October, 2015

Oct 20, 2015

The 13th Asia Pacific Conference (AP Conference) will be held at Ritsumeikan Asia Pacific University on November 7-8, 2015. The theme for this year's conference is "Societal Transformation in Asia Pacific: Charting the Waves of Change" and there will be presentations from various fields of study. Everyone is welcome to attend the event.

Event Name:
Asia Pacific Conference
"Societal Transformation in Asia Pacific: Charting the Waves of Change"
November 7 (Sat) – November 8 (Sun), 2015
Ritsumeikan Asia Pacific University (APU), Beppu City, Oita Pref., Japan
Application Deadline:
October 30 (Fri), 2015
Contact: (APU Research Office)

◆What is AP Conference?
Every year, the Ritsumeikan Center for Asia Pacific Studies (RCAPS) holds an international Asia Pacific Conference (AP Conference) aiming at becoming a Center of Excellence.

◆What is RCAPS?
The Ritsumeikan Center for Asia Pacific Studies (RCAPS) was established in July 1996 as a lead-up to the opening of Ritsumeikan Asia Pacific University (APU). Aiming to be a "Center of Excellence" for Asia Pacific Studies, RCAPS holds research meetings and international symposiums, conducts research projects and joint research, disseminates APU research results, and strengthens the network of researchers and research institutions around Japan and across the world.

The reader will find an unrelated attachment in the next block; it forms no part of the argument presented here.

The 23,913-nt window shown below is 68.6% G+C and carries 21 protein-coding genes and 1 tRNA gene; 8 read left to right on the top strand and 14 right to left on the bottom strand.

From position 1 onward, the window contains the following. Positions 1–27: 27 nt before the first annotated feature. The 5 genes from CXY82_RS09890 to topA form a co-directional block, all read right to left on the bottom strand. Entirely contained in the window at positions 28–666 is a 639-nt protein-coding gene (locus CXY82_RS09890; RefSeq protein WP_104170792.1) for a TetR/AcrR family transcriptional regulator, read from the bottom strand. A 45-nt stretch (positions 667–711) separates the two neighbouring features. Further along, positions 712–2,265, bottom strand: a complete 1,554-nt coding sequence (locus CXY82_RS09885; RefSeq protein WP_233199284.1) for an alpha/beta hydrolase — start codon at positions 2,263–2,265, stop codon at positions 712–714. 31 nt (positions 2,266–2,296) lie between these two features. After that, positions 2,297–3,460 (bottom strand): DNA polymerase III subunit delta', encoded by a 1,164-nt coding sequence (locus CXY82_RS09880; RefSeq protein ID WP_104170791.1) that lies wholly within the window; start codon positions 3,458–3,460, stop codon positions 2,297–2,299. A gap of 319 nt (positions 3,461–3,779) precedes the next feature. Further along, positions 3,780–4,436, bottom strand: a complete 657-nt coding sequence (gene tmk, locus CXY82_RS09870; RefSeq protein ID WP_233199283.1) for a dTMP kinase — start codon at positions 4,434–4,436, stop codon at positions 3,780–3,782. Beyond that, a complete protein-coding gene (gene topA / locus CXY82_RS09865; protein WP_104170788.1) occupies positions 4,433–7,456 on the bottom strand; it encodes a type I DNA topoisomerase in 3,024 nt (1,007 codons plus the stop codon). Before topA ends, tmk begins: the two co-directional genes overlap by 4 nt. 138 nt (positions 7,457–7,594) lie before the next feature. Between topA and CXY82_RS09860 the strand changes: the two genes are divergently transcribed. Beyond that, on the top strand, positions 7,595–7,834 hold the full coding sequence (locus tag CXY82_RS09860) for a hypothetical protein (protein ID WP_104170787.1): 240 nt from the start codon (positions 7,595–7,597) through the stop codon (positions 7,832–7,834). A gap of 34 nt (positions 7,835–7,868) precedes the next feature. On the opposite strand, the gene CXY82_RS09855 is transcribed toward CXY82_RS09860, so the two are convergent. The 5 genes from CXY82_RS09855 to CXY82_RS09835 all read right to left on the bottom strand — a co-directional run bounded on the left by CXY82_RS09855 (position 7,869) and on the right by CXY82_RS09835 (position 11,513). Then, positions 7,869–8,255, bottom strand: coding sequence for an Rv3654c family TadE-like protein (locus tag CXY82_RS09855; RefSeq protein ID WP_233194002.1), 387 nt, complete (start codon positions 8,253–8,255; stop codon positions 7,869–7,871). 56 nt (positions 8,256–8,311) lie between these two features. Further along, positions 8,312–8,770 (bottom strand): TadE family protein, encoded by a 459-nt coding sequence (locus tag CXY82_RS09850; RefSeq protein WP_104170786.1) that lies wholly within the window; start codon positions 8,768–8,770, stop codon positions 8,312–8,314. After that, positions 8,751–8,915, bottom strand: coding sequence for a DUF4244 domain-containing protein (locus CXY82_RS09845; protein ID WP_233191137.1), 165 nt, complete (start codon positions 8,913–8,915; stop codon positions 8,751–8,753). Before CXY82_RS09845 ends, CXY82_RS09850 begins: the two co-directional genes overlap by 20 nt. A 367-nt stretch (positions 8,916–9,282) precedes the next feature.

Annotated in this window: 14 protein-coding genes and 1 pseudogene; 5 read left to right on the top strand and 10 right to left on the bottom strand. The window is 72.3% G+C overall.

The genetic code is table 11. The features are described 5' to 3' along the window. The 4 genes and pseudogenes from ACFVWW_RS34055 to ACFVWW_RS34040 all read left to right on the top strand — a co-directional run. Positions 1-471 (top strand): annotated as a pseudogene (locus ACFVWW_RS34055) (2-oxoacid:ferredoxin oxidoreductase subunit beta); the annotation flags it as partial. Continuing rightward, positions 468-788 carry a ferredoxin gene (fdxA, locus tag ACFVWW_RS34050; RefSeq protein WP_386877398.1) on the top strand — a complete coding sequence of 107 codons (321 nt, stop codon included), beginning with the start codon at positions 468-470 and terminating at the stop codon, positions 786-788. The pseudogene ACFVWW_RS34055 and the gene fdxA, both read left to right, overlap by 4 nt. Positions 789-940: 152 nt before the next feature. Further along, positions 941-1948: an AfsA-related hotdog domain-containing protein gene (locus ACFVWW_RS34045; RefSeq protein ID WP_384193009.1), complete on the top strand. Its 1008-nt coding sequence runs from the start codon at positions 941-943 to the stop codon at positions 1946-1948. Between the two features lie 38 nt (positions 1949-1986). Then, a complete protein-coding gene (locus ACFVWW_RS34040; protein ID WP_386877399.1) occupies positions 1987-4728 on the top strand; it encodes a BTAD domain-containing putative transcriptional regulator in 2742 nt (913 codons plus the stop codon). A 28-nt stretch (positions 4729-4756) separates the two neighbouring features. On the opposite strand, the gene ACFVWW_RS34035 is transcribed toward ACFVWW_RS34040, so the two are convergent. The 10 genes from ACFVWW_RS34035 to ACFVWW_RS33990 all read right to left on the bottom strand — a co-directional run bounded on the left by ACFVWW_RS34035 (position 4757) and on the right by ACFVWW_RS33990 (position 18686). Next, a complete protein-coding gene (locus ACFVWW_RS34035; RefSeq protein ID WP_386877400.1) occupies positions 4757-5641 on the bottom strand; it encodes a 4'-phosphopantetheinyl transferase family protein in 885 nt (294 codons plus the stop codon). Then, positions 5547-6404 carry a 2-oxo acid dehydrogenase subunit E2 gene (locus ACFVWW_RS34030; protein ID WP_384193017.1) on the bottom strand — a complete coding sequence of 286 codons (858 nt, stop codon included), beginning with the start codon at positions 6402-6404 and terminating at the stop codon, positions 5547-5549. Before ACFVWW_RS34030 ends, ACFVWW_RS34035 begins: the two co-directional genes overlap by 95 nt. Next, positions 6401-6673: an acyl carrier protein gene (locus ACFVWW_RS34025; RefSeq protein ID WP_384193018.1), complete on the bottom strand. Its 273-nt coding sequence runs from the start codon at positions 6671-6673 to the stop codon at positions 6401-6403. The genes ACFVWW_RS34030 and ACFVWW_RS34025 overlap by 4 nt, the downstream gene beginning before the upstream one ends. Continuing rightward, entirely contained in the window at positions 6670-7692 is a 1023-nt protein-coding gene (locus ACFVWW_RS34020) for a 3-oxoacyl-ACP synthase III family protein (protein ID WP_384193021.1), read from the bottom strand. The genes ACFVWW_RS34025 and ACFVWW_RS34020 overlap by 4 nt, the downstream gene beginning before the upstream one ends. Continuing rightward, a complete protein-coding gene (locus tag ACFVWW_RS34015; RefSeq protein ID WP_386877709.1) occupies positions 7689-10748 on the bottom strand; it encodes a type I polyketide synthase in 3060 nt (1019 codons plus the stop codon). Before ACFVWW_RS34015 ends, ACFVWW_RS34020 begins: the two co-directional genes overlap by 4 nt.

Research Office

Oct 19, 2015 On September 30, 2015, RCAPS welcomed Professor Lawrence E. MARCEAU (Senior Lecturer in Japanese, University of Auckland)to give a lecture entitled,  "Appropriating Aesop's Fables in Early Modern Japan: The Asianization of the Mediterranean".

In this seminar, Dr. Marceau examined the transformation of European-language editions of Aesop’s Fables into the early modern Japanese cultural idiom, and explored the significance of the decisions made in this transformation. In 1593, the first translation of Aesop’s Fables appeared in a non-Western language, Japanese. The product of the Jesuit Mission Press in Amakusa, Kyushu, the Fables were rendered into the local colloquial dialect and were printed using the Roman alphabet. Subsequently a separate translation of the Fables was made in standard written Japanese, using Kanji and Kana orthography. This translation was reprinted over the 17th century by several different publishers, and finally in 1659 a woodblock illustrated edition circulated. In this edition, Aesop himself appears as a character, but instead of being depicted as a Mediterranean, he is dressed as a Japanese. The other people he encounters are also depicted as Japanese, Chinese, Korean, or other Asian ethnicities. Dr. Marceau concluded his presentation with a question and answer session. This presentation attracted the participants’ attention and some of them expressed their interests about the process how the Fables were diffused among the people in Kyushu area in the early 17th century.

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